Monologues for Women

A good monologue can make or break an audition, so take your time and really look into different options of monologues for women. This is your chance to show the casting director that you can truly become the character. If you want to stand out from the crowd, you’ll have to do a unique monologue that haven’t all been heard before. Shakespeare monologues of all kinds are common to hear, and the casting director might have heard that particular one before. Once he or she hears a monologue more than once, it might be hard to separate one from another. Even if you portrayed a character very well, the director could still reject you simply because he or she didn’t remember you well enough. You never know what piece another actress has used recently, so do your best to stay away from the most popular monologues for women.

monologues for women word "acting" on stage

Imagine yourself here! It’s gonna take some work.

Traits of Good Monologues for Women

When sorting through your choices of monologues for women, pick something with a lot of emotion that both relates to you as a person and the character that you are auditioning to play. If you are auditioning for the role of Blanche Dubois, you will probably want to pick a very dramatic monologue that shows some sort of sadness. You wouldn’t want to pick something from a comedy or an uplifting segment of a play because that won’t show the casting director that you can do the job for which you are auditioning. Take a careful look at each of the monologues for women that you consider. Does it relate to both yourself and to the character audition? There are many styles of monologues for women, each with unique characters with their own problems. If you take time to look through a list, you’re bound to find a suitable choice.

Think about your potential character’s main goals and how the relate to female characters in other plays or films. Is the character you are auditioning for struggling with racial tension? Try one of Celie’s or Sofia’s scenes from The Color Purple or a part from the newer The Help. Search for films or plays that have the same theme, or one where the characters are struggling with a similar problem. Realize that other actresses might be taking the same approach and might choose the same monologue because it related so well to the character that everyone is auditioning for. To combat this, do your research and go beyond just the surface of works that seem similar to the piece for which you are auditioning.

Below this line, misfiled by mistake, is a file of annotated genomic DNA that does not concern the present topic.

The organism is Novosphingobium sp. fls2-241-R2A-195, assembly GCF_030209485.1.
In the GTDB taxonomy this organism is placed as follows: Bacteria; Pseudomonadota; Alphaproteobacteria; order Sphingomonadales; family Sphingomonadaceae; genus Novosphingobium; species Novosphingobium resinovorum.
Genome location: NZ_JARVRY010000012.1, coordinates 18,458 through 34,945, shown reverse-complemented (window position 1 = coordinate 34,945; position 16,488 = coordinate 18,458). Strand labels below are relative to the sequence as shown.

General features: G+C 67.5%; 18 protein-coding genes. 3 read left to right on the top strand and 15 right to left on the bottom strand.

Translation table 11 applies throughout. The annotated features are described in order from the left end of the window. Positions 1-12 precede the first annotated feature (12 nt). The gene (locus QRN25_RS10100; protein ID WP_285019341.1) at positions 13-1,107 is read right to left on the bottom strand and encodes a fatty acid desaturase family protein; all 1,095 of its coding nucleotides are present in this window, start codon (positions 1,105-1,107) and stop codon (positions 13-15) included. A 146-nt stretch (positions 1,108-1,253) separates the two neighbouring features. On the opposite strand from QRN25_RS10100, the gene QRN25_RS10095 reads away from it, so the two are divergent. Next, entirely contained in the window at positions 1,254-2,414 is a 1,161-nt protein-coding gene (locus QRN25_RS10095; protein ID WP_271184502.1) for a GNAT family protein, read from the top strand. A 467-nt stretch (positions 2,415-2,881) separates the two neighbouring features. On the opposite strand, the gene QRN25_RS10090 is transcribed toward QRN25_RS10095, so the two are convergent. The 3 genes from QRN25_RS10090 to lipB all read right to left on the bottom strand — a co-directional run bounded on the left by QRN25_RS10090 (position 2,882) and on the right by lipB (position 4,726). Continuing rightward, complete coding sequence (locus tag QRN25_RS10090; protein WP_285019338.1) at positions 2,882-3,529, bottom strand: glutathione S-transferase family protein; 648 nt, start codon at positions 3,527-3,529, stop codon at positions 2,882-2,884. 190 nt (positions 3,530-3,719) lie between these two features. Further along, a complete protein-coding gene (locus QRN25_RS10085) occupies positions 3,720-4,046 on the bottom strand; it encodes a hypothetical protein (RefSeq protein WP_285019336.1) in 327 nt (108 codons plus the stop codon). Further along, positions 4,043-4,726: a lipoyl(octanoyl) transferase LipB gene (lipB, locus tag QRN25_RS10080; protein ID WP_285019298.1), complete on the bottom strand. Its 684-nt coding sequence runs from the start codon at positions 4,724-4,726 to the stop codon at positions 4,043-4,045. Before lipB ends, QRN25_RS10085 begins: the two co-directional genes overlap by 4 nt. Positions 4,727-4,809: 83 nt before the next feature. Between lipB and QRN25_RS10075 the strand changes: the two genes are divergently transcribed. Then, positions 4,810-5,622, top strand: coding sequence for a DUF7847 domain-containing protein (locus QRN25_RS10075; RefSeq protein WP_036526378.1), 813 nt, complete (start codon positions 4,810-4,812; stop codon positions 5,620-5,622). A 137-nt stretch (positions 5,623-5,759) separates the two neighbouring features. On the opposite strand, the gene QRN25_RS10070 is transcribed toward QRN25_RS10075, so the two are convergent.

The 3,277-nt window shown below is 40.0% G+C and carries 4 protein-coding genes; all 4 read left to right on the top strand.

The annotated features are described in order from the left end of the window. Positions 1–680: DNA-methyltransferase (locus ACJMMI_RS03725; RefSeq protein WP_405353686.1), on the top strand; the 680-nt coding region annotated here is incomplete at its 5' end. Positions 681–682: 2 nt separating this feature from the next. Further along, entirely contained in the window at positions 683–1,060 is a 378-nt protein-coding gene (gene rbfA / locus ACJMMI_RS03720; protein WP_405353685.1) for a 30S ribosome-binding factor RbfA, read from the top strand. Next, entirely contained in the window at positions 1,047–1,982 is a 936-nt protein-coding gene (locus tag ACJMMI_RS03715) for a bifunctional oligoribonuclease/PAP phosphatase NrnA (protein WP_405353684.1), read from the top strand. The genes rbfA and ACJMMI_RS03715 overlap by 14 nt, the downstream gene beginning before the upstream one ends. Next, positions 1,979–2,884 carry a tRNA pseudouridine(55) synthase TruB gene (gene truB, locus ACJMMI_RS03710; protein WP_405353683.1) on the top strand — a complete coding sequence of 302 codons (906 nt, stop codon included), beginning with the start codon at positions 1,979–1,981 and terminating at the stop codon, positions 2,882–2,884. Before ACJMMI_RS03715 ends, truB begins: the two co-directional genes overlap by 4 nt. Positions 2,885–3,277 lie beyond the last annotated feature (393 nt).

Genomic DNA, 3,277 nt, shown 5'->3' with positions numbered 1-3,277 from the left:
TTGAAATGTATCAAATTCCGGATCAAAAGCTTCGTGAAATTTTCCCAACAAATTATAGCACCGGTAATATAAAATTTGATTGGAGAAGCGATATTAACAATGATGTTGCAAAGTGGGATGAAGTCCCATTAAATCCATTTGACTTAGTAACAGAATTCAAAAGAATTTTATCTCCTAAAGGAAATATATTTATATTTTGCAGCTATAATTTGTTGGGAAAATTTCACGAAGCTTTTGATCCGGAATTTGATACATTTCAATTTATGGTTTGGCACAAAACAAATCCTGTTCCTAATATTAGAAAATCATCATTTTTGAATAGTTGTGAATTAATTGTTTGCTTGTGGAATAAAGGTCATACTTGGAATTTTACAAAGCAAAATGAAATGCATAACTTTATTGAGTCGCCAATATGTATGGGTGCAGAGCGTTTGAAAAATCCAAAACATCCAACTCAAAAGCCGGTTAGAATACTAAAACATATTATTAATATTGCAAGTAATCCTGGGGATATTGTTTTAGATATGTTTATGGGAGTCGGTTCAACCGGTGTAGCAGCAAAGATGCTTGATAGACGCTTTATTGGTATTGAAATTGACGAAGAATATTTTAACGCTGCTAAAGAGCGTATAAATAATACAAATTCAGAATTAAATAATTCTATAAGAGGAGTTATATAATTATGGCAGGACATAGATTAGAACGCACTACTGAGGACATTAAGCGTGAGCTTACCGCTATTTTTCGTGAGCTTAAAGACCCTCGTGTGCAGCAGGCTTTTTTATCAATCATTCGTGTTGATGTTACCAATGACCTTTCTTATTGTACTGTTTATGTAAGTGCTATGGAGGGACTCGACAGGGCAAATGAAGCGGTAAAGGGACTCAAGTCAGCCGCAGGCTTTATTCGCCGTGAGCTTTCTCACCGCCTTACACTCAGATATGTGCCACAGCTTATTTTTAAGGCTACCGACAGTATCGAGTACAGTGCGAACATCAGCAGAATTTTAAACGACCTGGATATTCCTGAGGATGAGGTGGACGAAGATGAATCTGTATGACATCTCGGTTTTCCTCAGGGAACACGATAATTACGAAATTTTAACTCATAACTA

It’s important to choose a suitable monologue for the audition, but also realize that you can monologues_for_women casting callmake almost all monologues for women work for many auditions if you have practiced it well and can truly become that character. The casting director is not looking for just someone who can identify similar pieces of work; he or she would rather see a well-performed piece that doesn’t relate as well to the audition character than a monologue that relates but is not performed well.

Unless the casting call specifically asks for it, you don’t have to stick to a monologue from a play. Contemporary films can also offer some great new choices in monologues for women. Because there are more women’s roles in contemporary films and plays, you might have a better chance of finding one that you like. Just remember that many other actresses might have the same idea. Choose a monologue from a movie not just because you like it but also because it suits the needs of the audition.

Women auditioning for a comedic role will want to find a good list of humorous monologues for women.

  • Mark Twain wrote an excellent short story called Eve’s Diary, and parts of it can be used for a comedic, romantic monologue.
  • If you’re looking for a romantic comedy piece with a little more ethnic flair, try the monologue from Yiddish Love.
  • You could even look to the recent comedy Mean Girls for some very funny words from Regina. 
  • CSI: Neverland has a piece for a 911 operator that can really be played up and made to be an over-the-top act, which could be great when auditioning for a comedy of the same caliber.

Dramatic monologues for women aren’t hard to find either.

  • You can always do the common Blanche Dubois or Cleopatra.
  • Why not try something that you might be more familiar with, such as some of the speeches that Ripley gives in Alien?
  •  If auditioning for a younger character in a sad work, you could choose a monologue as Susie Salmon from The Lovely Bones?

When picking one of the dramatic monologues for women, don’t just decide on one based on how old the play or film is. It’s okay to pick newer pieces; there weren’t as many monologues for women in many older plays, so take the opportunity to choose one that you love.

Research Several Parts for Monologues for Women

In the end, you might have to do more research than you’d like in order to get the best monologue possible. Just remember that you need to make the right choice for you, don’t settle for anything that doesn’t have plenty of emotion and understanding. On the other hand, though, don’t limit yourself to something you already know. Be willing to learn a new monologue if you feel it is the right fit. Take some time to truly think about your monologues for women; the casting director will notice your dedication.

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